Gradually, I was affected by their attitudes and changed my mind. The Chinese culture shapes my view towards power of unite and sharing. Quite different from the western culture that stresses individualism, Chinese culture pays attention to the collectivism where a group of people share the same political, economic and social outlook and goal in a community. I believe in most cases the power of unite by a group of people is stronger than that of individual. Besides, anyone who refuses to share or leaves the group without authorization is considered as unethical and selfish.

Nevertheless, my life experience taught me that not in any situation I ought to follow the general trend. Instead, I can pursue my own dream and live a different life even though it may cause others’ nonsupport and object. Ethical Dilemma Once in the middle school, my deskmates and I tried to ask some English questions. On our arrival to Ms. Wu’s (English teacher) office, she was not there, neither were other teachers. Fortunately, on the table were a pile of papers which looked like the exam paper that we were going to be tested in the afternoon.

My deskmate was so excited that she tried to flip the paper and memorized the questions. I thought that if we knew the questions in advance, we could be well prepared for the exam and my word spelling that was always the weakest part could be improved a lot this time and I would not be concerned about score any more. All of a sudden, I realized that it was cheating and an unethical behavior and most importantly it was not fair to other students. My deskmates and I would get penalties by school and our future would be totally ruined. Immediately, I stopped my deskmate and dragged her out of office.

After all, exams provide each student an equal chance to compete and we cannot break the rule even though we are able to do that. I’m so proud that honesty finally beats my dread towards exams. Corporate Social Responsibility As I have mentioned above, due to different culture backgrounds, Americans concentrates on individualism and freedom while Chinese emphasizes collectivism and social harmony. However, one thing that America and China have in common is both believe that a person or an organization should have social responsibilities.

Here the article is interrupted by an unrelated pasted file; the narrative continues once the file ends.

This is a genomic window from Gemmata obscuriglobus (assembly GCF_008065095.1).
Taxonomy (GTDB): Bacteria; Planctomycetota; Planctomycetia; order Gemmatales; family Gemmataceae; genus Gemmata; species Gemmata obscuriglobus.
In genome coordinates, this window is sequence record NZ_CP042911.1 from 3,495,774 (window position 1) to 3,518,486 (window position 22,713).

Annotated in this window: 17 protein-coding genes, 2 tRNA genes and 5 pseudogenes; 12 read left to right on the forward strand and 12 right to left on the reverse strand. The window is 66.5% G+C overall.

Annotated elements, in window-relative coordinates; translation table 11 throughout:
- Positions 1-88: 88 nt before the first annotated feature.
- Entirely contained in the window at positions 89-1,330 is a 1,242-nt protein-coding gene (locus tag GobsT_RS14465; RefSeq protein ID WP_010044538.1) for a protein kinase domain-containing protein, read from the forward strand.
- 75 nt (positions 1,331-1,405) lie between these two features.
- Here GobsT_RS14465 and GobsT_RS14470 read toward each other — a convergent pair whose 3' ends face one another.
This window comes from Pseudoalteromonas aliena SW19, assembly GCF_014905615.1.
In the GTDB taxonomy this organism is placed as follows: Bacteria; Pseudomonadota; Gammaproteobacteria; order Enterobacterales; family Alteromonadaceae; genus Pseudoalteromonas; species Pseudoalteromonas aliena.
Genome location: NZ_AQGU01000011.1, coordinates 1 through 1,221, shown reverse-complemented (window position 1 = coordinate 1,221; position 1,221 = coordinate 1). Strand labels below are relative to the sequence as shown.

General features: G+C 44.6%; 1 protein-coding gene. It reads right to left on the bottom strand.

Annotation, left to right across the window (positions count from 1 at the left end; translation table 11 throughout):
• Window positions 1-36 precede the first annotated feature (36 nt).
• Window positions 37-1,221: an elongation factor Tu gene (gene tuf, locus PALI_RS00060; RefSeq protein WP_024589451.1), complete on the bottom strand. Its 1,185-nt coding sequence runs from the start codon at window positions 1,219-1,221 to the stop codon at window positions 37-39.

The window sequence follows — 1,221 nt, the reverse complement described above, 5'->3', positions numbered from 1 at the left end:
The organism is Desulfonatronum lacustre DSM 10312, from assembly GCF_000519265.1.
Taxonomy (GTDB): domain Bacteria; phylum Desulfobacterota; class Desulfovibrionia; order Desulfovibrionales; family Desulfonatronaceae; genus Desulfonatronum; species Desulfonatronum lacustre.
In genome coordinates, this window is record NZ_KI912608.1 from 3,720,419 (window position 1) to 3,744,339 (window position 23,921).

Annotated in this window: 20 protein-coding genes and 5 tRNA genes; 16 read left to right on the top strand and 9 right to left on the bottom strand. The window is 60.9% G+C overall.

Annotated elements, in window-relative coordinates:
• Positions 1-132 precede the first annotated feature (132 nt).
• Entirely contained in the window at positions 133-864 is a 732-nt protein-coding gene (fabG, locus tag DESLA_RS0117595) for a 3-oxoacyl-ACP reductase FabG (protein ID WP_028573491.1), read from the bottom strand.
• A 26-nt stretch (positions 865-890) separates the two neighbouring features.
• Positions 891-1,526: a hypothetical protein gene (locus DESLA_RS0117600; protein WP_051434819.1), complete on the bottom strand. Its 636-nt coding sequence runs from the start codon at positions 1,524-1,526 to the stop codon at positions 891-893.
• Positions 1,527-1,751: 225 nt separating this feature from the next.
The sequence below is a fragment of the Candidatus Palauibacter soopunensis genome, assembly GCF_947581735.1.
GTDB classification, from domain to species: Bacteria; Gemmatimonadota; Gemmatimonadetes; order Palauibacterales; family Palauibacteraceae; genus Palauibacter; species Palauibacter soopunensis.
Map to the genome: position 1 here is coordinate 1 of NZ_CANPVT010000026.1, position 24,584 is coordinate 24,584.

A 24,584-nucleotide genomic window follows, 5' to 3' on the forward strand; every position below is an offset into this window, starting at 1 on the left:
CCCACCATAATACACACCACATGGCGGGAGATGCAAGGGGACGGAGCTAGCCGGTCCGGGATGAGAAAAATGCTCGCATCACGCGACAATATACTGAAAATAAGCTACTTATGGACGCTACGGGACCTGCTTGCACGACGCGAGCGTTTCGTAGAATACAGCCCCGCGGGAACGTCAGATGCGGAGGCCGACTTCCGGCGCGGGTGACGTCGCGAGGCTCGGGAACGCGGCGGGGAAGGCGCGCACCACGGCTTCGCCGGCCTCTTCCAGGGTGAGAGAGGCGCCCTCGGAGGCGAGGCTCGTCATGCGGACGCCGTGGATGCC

In terms of ethics, the similarities are that both Americans and Chinese consider duty as the basic human nature that drives people to make ethical decisions. The difference is that Americans measure whether it’s ethical or not on a personal level whereas Chinese weigh if they are responsible for others. As far as I know, no matter an American or a Chinese business organization, making the maximum profit is always placed in the first. Besides, both care about charity activities and public welfare, including donations of money and goods, establishing funds, etc. However, the differences are also quite obvious.

First of all, intention is a little bit different. In addition to the common goal – to help the people who need love and care, some American companies make charities are for avoiding large amount of taxes while most Chinese companies are for improving its image and reputation. Secondly, the scope is different. American companies make donations in a global outlook while Chinese companies mostly do it in the mainland. Finally, the credibility is different. American companies have higher credibility than Chinese companies in such areas as flow of capital, accuracy of amount, etc.

In my opinion, a corporate social responsibility should be pure: the obligation of an organization to serve its duty for society. But the responsibility doesn’t have to be acted in a form of charity; it can be a consciousness that as long as every employee in the company keep it in mind and does business in harmony with the society, the responsibility will be reflected. However, if a company on one hand donates millions of money to the village children, on the other hand harms the environment in the neighbor, I hardly see any corporate social responsibility shown in the company.